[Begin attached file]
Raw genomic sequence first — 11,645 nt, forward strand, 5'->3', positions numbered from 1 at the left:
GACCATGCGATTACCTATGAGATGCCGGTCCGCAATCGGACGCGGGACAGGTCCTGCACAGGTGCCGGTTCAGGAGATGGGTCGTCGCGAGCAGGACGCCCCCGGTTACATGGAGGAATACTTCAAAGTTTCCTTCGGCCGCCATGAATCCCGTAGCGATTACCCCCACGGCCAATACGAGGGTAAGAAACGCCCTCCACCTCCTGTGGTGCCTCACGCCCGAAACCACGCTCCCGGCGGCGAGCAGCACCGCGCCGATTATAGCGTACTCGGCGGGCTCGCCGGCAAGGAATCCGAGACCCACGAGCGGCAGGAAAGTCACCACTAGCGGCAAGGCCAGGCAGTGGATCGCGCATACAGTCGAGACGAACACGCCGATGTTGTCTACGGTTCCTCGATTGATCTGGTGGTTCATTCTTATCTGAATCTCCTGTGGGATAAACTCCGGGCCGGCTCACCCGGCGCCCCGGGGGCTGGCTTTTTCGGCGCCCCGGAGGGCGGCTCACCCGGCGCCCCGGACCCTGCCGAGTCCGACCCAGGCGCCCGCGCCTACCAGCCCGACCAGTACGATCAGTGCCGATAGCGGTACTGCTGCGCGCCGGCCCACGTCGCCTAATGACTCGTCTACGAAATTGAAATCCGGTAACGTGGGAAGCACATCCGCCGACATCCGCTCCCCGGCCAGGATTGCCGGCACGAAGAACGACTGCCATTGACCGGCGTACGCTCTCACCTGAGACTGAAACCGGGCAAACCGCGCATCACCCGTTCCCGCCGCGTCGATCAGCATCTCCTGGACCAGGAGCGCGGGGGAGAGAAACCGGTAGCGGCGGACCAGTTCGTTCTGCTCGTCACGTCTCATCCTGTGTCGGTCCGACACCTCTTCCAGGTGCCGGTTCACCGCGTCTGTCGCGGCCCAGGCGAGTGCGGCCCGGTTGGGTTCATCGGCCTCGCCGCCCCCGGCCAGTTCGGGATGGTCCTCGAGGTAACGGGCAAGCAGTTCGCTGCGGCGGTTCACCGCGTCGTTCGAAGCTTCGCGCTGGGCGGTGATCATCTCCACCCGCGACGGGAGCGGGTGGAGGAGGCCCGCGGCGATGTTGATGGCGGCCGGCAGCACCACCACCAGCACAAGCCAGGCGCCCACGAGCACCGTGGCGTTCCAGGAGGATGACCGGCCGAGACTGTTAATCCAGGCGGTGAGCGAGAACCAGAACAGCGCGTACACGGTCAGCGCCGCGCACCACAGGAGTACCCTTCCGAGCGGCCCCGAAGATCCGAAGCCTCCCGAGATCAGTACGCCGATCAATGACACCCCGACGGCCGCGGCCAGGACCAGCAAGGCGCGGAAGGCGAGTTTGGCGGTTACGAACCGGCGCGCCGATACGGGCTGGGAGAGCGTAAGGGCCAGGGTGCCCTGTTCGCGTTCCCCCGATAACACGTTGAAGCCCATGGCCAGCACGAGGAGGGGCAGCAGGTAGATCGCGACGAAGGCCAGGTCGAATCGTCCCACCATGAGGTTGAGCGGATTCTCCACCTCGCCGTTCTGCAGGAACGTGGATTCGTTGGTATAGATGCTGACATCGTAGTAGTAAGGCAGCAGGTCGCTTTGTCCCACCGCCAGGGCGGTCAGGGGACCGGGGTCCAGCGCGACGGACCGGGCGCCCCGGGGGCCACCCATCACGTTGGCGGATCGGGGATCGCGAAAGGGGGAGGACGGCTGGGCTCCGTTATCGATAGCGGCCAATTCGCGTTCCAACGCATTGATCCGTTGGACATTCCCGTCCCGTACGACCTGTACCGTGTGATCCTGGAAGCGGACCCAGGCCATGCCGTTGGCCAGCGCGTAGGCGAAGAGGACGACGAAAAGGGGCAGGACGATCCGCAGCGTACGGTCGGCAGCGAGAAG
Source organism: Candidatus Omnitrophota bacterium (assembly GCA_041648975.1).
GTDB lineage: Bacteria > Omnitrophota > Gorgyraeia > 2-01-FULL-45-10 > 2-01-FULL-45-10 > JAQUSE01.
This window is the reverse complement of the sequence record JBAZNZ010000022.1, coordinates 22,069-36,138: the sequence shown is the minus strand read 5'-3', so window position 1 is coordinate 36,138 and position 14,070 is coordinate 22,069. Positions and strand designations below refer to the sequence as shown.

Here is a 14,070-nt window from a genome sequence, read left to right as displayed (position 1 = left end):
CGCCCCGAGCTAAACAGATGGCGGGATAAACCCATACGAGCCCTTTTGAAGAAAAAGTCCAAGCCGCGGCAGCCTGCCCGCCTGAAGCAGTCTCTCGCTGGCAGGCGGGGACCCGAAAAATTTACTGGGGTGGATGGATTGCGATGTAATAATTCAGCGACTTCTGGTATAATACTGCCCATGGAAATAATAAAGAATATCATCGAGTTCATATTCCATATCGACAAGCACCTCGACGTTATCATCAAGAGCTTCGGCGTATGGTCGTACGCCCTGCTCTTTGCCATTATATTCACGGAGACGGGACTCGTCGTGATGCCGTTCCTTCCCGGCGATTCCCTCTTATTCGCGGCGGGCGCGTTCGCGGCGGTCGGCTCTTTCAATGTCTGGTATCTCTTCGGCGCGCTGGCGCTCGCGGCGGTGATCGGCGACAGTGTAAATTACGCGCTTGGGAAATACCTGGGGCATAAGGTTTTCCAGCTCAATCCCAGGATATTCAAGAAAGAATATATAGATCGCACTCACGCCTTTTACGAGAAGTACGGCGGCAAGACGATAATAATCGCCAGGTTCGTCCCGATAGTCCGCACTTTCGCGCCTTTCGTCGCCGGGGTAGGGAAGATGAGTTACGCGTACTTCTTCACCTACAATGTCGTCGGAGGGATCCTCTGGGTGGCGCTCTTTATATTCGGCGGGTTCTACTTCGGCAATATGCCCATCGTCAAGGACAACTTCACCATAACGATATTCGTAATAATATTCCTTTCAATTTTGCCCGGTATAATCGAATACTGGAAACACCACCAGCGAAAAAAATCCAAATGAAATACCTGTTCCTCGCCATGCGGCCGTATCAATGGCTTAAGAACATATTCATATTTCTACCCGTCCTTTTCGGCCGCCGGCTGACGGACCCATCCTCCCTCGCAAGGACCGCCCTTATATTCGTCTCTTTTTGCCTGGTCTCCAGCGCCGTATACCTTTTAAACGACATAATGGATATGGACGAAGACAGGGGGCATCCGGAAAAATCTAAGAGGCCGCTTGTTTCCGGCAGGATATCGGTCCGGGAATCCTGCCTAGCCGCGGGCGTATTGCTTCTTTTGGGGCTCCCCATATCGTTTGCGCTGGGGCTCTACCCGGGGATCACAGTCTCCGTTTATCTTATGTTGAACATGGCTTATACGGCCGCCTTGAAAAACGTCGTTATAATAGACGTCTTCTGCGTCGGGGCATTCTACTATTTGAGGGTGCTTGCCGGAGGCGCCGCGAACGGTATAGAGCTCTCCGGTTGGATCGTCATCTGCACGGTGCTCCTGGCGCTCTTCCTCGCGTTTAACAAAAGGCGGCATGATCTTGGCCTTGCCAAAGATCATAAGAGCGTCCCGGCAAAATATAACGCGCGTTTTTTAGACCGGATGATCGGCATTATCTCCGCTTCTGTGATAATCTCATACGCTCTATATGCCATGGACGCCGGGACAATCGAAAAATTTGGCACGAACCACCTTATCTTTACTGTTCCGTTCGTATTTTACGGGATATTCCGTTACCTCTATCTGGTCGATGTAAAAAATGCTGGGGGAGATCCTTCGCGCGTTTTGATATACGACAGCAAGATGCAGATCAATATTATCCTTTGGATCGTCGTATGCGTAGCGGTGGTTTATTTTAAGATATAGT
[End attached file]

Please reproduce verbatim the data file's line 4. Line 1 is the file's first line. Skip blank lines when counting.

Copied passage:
GTDB lineage: Bacteria > Omnitrophota > Gorgyraeia > 2-01-FULL-45-10 > 2-01-FULL-45-10 > JAQUSE01.